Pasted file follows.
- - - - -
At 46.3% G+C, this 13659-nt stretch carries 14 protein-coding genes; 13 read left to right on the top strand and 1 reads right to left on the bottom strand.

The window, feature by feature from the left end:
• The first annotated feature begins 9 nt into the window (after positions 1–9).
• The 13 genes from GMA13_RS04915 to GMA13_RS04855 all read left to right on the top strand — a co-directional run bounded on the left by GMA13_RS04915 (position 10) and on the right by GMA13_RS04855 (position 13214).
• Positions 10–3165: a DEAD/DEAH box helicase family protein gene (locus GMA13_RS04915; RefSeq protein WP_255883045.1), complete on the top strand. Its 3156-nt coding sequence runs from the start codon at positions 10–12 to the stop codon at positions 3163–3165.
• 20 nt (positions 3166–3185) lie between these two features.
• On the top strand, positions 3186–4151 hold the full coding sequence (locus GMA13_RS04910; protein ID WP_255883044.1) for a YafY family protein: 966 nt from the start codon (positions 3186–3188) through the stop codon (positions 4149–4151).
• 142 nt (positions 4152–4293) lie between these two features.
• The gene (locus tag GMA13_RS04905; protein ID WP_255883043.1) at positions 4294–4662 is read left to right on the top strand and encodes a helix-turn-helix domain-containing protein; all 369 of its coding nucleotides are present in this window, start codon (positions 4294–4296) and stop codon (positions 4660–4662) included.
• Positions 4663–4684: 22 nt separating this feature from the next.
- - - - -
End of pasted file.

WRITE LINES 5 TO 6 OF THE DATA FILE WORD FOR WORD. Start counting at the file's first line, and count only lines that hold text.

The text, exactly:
• Positions 10–3165: a DEAD/DEAH box helicase family protein gene (locus GMA13_RS04915; RefSeq protein WP_255883045.1), complete on the top strand. Its 3156-nt coding sequence runs from the start codon at positions 10–12 to the stop codon at positions 3163–3165.
• 20 nt (positions 3166–3185) lie between these two features.